Which game is better and more challenging, League of Legends or Dota 2?
The debate has raged among fans of these games for almost a decade now. Some prefer League’s more fluid gameplay experience and its relatively straightforward roles, while others enjoy Dota 2’s greater flexibility and diversity.
MOBA fans are being treated to some light-hearted jabs on the matter at the professional level just before Christmas, with two-time The International winner Johan “N0tail” Sundstein debating popular League of Legends pro Yiliang “Doublelift” Peng on the matter on social media.
The back and forth started during a stream with Doublelift with the Team Liquid player questioning the technical proficiency of the pros of the rival MOBA.
“I’d say Dota has more to learn than League when it comes to build diversity, champion pool diversity, [and] map plays,” Doublelift said in a stream. “But mechanically, no. There’s a zero percent chance Dota has more mechanical skill ceiling than League.”
Though he didn’t specifically call out Doublelift, N0tail seemingly responded directly in a post on Twitter.
“I too went into my first and only League games and shitstomped them,” N0tail said, referencing a quote by Doublelift where he said he easily outplayed Dota 2 opponents in pub games.
“Real talk though, if on average pro games have 4-5 kills in 30 minutes, what are the critical objectives? Is it like a mega extended laning phase where it’s all about last hits and harrassing?” N0tail asked.
This opened the floodgates on the matter and reignited the debate on which of the two games was superior.
So who is right here? Well, it depends on your perspective.
Doublelift specifically hones in on the game’s “mechanical skill ceiling,” and cites Dota 2’s lack of regular skill shots and relative lack of mobility-based abilities as evidence.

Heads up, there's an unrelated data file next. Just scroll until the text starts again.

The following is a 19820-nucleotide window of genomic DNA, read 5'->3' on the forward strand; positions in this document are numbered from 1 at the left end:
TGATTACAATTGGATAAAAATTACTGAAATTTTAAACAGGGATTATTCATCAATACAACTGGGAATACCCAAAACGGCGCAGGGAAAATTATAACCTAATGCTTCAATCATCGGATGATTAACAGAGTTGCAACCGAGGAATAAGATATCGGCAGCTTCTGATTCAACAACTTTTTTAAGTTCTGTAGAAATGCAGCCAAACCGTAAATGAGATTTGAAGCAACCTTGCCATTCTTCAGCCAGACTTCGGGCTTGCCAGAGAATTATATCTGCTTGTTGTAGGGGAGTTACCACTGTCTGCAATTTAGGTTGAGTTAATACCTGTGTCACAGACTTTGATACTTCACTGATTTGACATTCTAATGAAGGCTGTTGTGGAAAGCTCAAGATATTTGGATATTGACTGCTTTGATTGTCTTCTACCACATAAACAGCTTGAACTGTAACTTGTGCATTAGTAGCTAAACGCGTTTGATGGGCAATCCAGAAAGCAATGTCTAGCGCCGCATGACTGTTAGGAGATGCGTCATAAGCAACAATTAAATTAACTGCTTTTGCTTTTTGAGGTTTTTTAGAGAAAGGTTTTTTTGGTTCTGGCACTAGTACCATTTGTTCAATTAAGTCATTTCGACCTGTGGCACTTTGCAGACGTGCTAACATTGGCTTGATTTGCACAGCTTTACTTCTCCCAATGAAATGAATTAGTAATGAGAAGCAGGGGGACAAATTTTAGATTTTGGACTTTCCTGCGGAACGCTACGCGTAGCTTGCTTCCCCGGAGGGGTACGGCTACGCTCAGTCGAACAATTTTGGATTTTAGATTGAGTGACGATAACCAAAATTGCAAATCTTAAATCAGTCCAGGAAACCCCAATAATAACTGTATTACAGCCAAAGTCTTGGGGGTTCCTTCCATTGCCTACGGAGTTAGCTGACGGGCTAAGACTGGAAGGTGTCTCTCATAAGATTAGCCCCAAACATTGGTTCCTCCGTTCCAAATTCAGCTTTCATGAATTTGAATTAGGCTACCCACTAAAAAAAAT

To some degree, that’s true. A massive number of Dota 2 spells functionally work like a heat-seeking missile, making stuns and other spells generally more reliable than they are in League of Legends. There is also a fair bit more finesse to spacing and movement in League of Legends than there is in Dota 2, with items like Blink Dagger and Force Staff giving Dota 2 players much more margin for error than LoL players have when it comes to escaping and initiations.
That said, there is sometimes more room for displays of individual technical prowess in Dota 2.
Though many heroes in Dota 2 are fairly straightforward and easy to play, there are a handful that demand a huge amount of skill. Heroes like Chen and Meepo call for intensive micromanagement abilities, and Dota 2’s skill shot-based characters like Pudge and Clockwerk are arguably trickier than those of League of Legends as their skill shots extend across a significant portion of the map.
But while Dota 2 might have a higher skill ceiling in some parts of the game itself, the overall skill required to compete in professional League of Legends is likely greater. League’s larger and more global player base makes it tougher to climb the ladder and significantly more difficult to stay at the top. The game is also much more punishing of small mistakes, requiring players to border on mechanical perfection if they want to reach the top.
Of course, none of this means that one game is better than the other. That will always come down to player preference, no matter how many people fight on the internet.